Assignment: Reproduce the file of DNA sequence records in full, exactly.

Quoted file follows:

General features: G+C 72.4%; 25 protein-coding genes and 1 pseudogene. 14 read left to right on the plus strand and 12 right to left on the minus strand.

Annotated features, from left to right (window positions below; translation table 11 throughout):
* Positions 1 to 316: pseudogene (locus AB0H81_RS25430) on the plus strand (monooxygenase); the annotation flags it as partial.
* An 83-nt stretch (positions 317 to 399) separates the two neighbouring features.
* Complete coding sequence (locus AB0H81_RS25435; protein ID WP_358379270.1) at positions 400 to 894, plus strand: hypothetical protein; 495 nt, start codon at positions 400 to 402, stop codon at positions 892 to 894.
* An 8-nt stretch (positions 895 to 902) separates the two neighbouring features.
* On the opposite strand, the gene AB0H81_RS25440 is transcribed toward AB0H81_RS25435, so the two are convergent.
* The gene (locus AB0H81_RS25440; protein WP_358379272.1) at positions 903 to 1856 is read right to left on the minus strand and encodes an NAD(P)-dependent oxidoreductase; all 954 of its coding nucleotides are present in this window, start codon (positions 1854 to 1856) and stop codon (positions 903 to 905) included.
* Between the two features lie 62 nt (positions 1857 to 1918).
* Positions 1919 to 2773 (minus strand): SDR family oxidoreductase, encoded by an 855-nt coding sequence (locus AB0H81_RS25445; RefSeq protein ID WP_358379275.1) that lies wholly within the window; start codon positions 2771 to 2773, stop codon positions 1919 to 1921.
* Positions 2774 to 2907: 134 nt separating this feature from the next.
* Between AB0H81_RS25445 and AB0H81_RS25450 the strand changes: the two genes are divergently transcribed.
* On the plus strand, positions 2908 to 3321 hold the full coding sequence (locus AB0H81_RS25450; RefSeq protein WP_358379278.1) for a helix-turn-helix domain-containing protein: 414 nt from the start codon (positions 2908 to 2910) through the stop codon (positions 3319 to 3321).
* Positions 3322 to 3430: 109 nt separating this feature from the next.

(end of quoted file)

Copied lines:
General features: G+C 72.4%; 25 protein-coding genes and 1 pseudogene. 14 read left to right on the plus strand and 12 right to left on the minus strand.

Annotated features, from left to right (window positions below; translation table 11 throughout):
* Positions 1 to 316: pseudogene (locus AB0H81_RS25430) on the plus strand (monooxygenase); the annotation flags it as partial.
* An 83-nt stretch (positions 317 to 399) separates the two neighbouring features.
* Complete coding sequence (locus AB0H81_RS25435; protein ID WP_358379270.1) at positions 400 to 894, plus strand: hypothetical protein; 495 nt, start codon at positions 400 to 402, stop codon at positions 892 to 894.
* An 8-nt stretch (positions 895 to 902) separates the two neighbouring features.
* On the opposite strand, the gene AB0H81_RS25440 is transcribed toward AB0H81_RS25435, so the two are convergent.
* The gene (locus AB0H81_RS25440; protein WP_358379272.1) at positions 903 to 1856 is read right to left on the minus strand and encodes an NAD(P)-dependent oxidoreductase; all 954 of its coding nucleotides are present in this window, start codon (positions 1854 to 1856) and stop codon (positions 903 to 905) included.
* Between the two features lie 62 nt (positions 1857 to 1918).
* Positions 1919 to 2773 (minus strand): SDR family oxidoreductase, encoded by an 855-nt coding sequence (locus AB0H81_RS25445; RefSeq protein ID WP_358379275.1) that lies wholly within the window; start codon positions 2771 to 2773, stop codon positions 1919 to 1921.
* Positions 2774 to 2907: 134 nt separating this feature from the next.
* Between AB0H81_RS25445 and AB0H81_RS25450 the strand changes: the two genes are divergently transcribed.
* On the plus strand, positions 2908 to 3321 hold the full coding sequence (locus AB0H81_RS25450; RefSeq protein WP_358379278.1) for a helix-turn-helix domain-containing protein: 414 nt from the start codon (positions 2908 to 2910) through the stop codon (positions 3319 to 3321).
* Positions 3322 to 3430: 109 nt separating this feature from the next.